Report card day or a parent-teacher conference (if your child is too young to get a report card) may fill some parents with dread and anxiety. What if the teacher says negative things about your child? What if you find out that your child isn’t performing the way you expect him to? And the list goes on.
According to faculty member of the Ateneo de Manila Education Department and former school administrator Rita Atienza, and Brent International School Baguio kindergarten and middle school teacher Riya Morales, there are ways to prepare yourself for this day.
1. Work with your child. “In my experience, the most successful students are those who get consistent support from home,” says Morales. “Being around your child while doing schoolwork gives you a pretty good idea of your child's work habits and his or her learning style. This allows you to make realistic expectations of what your child could achieve.”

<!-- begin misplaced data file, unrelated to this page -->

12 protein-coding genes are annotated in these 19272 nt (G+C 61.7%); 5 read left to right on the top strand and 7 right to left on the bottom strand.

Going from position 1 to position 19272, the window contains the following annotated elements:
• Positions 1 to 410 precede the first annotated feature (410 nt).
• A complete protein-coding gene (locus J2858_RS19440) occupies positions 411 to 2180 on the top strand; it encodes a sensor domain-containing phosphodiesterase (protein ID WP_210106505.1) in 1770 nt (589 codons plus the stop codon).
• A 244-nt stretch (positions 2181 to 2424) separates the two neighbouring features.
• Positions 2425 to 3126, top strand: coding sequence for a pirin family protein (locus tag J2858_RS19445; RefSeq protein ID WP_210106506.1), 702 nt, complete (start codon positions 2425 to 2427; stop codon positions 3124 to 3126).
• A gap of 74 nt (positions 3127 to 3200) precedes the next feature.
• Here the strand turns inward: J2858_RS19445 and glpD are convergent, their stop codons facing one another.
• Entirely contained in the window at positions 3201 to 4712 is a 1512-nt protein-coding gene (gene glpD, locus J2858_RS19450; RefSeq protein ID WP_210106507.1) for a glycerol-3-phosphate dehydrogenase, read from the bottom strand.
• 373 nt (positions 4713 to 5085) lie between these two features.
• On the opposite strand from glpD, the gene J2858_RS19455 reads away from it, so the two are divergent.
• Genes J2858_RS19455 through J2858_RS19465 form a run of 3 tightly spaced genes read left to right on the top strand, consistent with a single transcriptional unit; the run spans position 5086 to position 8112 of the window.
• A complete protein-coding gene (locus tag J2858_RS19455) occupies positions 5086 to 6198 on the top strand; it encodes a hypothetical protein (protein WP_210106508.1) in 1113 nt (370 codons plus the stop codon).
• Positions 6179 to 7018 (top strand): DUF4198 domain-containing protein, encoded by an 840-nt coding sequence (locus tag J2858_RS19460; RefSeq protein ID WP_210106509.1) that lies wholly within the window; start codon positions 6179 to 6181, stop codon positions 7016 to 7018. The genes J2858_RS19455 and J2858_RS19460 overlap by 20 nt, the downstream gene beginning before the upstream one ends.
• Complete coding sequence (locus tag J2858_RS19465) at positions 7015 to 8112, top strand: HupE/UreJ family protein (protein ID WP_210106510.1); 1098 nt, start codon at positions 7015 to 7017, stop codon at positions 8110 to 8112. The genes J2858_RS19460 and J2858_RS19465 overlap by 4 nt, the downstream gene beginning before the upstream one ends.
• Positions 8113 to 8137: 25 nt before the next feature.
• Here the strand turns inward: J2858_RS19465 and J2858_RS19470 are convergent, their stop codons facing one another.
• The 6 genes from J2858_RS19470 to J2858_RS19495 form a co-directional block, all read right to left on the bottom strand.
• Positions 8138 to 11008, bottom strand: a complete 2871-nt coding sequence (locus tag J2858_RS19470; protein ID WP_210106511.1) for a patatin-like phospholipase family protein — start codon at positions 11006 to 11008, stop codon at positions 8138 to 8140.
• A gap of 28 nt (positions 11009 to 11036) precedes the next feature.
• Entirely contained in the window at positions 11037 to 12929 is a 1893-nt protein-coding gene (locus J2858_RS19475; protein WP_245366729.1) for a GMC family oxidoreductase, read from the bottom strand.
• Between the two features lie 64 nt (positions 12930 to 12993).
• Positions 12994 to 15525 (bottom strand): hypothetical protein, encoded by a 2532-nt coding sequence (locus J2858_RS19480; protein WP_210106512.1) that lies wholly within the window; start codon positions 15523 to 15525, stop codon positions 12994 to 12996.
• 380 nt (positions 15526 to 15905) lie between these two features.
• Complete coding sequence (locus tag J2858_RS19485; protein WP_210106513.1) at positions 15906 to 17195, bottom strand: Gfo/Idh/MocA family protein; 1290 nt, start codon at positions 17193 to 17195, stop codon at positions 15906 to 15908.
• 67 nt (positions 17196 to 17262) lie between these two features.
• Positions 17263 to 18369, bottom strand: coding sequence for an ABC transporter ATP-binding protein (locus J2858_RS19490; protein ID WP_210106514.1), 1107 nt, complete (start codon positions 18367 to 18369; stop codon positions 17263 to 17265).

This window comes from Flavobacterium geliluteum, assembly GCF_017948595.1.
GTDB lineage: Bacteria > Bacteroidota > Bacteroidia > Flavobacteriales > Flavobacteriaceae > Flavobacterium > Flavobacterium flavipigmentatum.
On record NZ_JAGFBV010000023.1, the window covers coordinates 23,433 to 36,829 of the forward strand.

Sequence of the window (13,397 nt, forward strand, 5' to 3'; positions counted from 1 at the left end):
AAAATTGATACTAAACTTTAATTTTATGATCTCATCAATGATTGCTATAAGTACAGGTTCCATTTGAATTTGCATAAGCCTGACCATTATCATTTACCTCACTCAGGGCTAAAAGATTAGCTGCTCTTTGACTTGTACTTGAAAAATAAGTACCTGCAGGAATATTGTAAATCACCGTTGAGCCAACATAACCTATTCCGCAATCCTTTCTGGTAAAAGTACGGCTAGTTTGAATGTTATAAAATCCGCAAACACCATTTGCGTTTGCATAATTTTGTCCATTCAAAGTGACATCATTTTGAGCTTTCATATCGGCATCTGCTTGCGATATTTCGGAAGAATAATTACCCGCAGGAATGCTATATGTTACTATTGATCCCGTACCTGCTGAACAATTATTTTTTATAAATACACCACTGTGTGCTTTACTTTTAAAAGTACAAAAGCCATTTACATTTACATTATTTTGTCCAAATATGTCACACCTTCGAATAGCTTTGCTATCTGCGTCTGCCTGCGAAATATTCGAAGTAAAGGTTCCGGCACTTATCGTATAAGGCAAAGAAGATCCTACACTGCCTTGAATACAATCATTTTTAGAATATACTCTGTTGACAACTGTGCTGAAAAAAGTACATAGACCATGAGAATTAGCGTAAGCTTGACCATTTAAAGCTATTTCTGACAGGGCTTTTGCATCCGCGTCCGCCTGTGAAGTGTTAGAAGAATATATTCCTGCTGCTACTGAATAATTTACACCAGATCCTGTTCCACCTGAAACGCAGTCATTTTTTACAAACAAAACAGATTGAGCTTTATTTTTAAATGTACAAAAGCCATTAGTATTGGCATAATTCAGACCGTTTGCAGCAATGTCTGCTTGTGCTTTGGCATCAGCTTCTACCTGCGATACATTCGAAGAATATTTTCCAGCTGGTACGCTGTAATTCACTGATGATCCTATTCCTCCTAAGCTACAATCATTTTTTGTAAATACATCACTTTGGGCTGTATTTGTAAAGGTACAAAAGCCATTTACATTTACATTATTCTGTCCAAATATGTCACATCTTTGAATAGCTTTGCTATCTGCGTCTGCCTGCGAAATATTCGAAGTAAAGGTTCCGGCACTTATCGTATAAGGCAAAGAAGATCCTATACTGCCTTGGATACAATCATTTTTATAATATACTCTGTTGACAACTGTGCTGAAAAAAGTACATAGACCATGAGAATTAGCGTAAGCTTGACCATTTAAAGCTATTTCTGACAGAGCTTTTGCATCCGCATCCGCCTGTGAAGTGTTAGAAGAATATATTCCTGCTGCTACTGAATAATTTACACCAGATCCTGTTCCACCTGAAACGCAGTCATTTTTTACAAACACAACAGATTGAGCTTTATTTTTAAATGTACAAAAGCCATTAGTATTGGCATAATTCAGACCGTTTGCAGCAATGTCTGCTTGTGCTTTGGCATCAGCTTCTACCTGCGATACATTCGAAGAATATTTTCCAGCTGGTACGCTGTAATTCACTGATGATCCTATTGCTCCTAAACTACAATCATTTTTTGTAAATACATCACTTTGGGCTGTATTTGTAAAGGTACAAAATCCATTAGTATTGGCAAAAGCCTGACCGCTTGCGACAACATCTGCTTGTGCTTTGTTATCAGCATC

Atienza also suggests regularly talking to your child about how he feels about school, his subjects, teachers, and his performance. “However, do not pressure the child or else he will not be honest with you about this,” she warns.
2. Set goals together. Both Atienza and Morales stress the importance of doing this even before school begins.
“Help the child make goals that are high enough to be realistic and attainable but not so high that the child experiences child stress,” suggests Atienza. “Respect those goals and be happy if the child reaches them.” “This gives them a sense of accountability for their performance,” adds Morales. “Knowing that there are expectations of them, but being secure that they will get help if they need it, gives them internal motivation.”
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